Saturday, May 16, 2020

A Short Story Of Giaus - 1028 Words

Merlin sat in a tree just outside of camp giggling maniacally. They were still inside the protective barrier that Tauren and Diana always set up but that kind of barrier never kept out any of her friends, it just wasnt strong enough. Merlin clapped along to the music being played on pan pipes by a young green skinned faun. Two centaurs, one male one female pranced through the clearing in time with the music. Merlin loved these times, times when she could get away from Taurens lessons and Dianas fussing and her parents knowing and worried looks. She knew who she was, shed know the truth, her destiny for a while now but she wasnt quite sure what that meant. Bringing balance to magic could mean any number of things. It had meant killing†¦show more content†¦The glow circled the clearing once before it spotted her and flew up to the tree she was sitting in. Merlin held out her hands and the fairy landed in them looking grateful of the place to rest. She had brown skin, the color of tree bark and wore a dress made from leaves but her wings were those of a monarch butterfly. Her hair matched them, a fiery orange that faded to black at the tips. Mona! How are you? Its been ages! Mona shook her head at Merlin. No time for that now little hawk! You must warn your people, the great dragon has finally escaped his binding and is wreaking havoc on Camelot. We dont know how far he may go to seek his vengeance. Merlin nodded and leapt out of the tree, her deep blue eyes flashing a brilliant gold as she floated down to the forest floor without injury. As soon as her feet touched ground she was off like a shot racing through the forest back to the camp, Mona clinging to her hair as the trees blurred past them. They arrived in minutes and Merlin found Tauren swiftly racing into his tent with barely a knock on one of the posts to let him know he had company. He looked up from his book and raised an eyebrow. Yes young Emrys? Tauren only ever called her Merlin when her parents were around or when there were strangers in the camp which almost never happened and even then they were usually other druids who knew she was Emrys anyway. Sorry to interrupt Tauren. Mona just told me that the great

Wednesday, May 6, 2020

Communication And Conflicts Barrier When Dealing Or...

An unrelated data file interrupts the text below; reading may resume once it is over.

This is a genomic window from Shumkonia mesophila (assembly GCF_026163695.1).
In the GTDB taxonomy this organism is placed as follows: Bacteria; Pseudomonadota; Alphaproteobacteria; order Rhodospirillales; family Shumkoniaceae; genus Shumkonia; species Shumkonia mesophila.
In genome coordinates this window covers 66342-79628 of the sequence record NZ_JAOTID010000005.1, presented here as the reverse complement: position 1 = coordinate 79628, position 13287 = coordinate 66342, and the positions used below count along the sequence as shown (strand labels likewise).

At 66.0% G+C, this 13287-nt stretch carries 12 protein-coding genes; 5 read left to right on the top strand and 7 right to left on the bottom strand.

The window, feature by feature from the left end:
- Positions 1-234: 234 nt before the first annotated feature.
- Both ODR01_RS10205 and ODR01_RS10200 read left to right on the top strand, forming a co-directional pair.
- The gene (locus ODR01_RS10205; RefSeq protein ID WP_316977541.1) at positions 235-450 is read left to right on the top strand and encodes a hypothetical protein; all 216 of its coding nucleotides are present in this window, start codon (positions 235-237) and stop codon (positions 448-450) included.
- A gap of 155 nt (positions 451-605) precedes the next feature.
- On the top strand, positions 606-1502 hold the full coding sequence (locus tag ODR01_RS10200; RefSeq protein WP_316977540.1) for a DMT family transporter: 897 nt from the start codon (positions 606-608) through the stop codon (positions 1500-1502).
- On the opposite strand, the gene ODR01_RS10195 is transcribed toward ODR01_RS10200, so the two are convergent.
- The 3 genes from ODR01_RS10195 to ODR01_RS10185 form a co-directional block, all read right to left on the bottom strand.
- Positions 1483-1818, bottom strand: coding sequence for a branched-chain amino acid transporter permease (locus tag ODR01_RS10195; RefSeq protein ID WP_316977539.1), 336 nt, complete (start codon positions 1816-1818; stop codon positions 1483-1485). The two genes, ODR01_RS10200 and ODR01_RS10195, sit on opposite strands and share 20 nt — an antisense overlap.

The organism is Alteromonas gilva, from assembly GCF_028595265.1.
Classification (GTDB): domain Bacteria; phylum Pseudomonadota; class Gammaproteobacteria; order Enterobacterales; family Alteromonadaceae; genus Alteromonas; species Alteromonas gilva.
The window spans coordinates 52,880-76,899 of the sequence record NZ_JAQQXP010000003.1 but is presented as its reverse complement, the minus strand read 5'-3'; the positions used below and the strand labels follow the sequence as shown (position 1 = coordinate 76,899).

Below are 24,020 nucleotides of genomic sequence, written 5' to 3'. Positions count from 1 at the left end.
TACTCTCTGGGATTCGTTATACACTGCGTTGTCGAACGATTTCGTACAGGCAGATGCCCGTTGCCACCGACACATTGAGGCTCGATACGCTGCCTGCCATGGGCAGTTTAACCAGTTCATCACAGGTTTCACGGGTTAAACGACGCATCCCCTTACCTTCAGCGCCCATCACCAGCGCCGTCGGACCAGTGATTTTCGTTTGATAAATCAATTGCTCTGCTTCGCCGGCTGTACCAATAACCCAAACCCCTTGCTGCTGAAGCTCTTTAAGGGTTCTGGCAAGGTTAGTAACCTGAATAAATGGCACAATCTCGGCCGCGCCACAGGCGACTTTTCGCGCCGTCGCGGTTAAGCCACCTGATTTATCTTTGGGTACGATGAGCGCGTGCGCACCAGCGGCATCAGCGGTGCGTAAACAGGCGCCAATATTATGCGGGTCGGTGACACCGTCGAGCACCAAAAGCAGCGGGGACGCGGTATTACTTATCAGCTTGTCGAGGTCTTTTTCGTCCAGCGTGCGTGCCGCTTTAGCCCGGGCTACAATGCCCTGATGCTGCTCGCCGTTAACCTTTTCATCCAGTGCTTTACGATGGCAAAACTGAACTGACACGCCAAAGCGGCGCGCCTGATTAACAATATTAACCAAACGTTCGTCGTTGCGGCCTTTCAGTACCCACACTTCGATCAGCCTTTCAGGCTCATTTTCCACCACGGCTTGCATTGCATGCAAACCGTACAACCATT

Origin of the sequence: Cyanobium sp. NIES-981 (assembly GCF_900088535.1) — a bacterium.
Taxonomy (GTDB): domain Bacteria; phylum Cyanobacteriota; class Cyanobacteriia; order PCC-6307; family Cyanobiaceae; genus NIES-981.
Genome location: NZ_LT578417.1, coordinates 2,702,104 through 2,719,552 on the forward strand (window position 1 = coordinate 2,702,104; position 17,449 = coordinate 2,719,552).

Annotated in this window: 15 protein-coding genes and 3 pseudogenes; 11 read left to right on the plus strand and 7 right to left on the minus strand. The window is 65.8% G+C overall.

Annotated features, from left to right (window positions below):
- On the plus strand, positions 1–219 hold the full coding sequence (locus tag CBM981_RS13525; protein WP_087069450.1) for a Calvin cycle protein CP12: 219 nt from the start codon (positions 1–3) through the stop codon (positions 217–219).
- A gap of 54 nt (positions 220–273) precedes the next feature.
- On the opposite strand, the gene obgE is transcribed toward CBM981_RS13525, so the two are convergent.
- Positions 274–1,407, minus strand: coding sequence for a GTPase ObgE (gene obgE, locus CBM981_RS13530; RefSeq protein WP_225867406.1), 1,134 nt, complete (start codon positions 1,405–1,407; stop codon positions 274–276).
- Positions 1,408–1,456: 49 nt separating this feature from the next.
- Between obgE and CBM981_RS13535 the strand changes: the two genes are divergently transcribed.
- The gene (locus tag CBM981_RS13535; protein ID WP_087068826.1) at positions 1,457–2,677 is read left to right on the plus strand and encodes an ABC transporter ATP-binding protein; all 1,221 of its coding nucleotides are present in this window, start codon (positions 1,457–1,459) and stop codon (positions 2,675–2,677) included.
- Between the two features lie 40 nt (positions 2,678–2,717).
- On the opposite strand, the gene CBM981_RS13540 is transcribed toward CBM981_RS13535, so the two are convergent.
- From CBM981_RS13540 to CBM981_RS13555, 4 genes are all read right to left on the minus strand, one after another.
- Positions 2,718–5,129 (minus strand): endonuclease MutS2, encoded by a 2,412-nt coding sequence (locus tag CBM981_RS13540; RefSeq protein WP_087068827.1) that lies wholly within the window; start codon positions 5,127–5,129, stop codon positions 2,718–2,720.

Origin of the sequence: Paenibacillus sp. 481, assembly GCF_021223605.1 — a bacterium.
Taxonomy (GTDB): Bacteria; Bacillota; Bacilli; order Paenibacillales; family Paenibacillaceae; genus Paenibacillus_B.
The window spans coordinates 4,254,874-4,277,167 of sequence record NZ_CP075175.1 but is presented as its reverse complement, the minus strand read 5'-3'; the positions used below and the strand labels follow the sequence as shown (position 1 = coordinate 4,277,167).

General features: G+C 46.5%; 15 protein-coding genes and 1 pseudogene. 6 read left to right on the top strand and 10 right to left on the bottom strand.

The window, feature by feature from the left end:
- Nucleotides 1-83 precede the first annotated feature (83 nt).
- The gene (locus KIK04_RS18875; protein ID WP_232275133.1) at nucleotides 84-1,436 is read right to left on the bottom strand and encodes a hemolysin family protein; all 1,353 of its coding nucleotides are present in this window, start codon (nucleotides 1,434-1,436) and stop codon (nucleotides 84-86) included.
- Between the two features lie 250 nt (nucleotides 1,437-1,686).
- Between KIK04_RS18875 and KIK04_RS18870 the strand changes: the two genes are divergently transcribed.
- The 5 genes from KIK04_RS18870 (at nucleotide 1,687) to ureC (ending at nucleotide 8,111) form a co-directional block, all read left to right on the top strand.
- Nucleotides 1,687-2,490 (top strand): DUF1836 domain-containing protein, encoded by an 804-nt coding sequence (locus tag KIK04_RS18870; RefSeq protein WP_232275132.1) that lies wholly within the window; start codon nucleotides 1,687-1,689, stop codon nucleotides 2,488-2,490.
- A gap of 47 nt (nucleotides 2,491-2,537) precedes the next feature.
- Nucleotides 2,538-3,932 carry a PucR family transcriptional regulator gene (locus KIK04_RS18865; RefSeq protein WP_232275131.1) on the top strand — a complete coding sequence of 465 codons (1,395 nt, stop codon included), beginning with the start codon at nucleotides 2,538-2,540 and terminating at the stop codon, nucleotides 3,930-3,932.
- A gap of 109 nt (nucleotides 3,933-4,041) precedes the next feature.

1. I learned that I have challenge and overcome the frustrate of communication and conflicts barrier when dealing or approaching with supervisors and co-workers. As likewise of my responsibility as a mentor is to help the mentoree’s need to overcome their obstacles which he/she circulate among their peers 2. I have discovered that I need to practice more of active listening on how the technique is to paraphrase our understanding of what the person being said by transposing it and putting it into our own words than asking for verification. This is the good solution for me to listen, and to be sensitives toward other mentoree who need to understand why sign language is very important to communicate with deaf people. I encourage them to if†¦show more content†¦For instance, about this course evolve the concepts of the staff development and evaluation practices that emphasize staff learning and reflection. It makes me feel that I was missing something of their knowledge gained through their experience with children, teacher, and supervisor every day in the workplace. In solution for advice for a mentor in teaching behavior that required building a teamwork when approaching in communication or conflict strategies. I do believe as a mentor must give a â€Å"broaden and build mod el† format of positive emotions to help mentoree to solve problems and support interpersonal relationships and to find positive meaning in ordinary events, by giving expression appreciate for a job well-done. B. Five most Important behaviors a mentor need and why you feel these are the most important. Effective Mentors 1. In my respective, while mentoring is listening and believing that the mentee can achieve their goal by allowing me to show them my positive roles, responsibility and learning skills than given greatly increased on how much learning can improved their independently toward different people, styles, and culture setting. So they can accomplish their better learning development and social approaches 2. Provide Network and Resourceful: I would provide the mentoree a better network and resourceful guiding along with employee’s handbook; the mission philosophy with aShow MoreRelatedQualitative Research Methods Essay13327 Words   |  54 Pagesqualitative research methods: case study, ethnography, phenomenology, grounded theory, and narrative research. These methods allow researchers to gather an in-depth understanding of social and cultural phenomena using inquiry tactics to determine the why, when, where, what, and how of the study. The qualitative inquiry is subject to the participant’s interpretations of the occurrences through observation and in-depth interviews. The purpose of this paper is to compare and contrast three of the five qualitativeRead MoreMGT1FOM Key Management Theorists26579 Words   |  107 Pagesapproach to the study of operations. The observer prepared a list of questions about the materials used, normal waste, expenses, tools, prices, the final market, workers, their wages, skill required, length of work cycle, and so on. In essence it was the same procedure that an operations analyst or a consultant would use in approaching an assignment. 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Texas Government Essay - 983 Words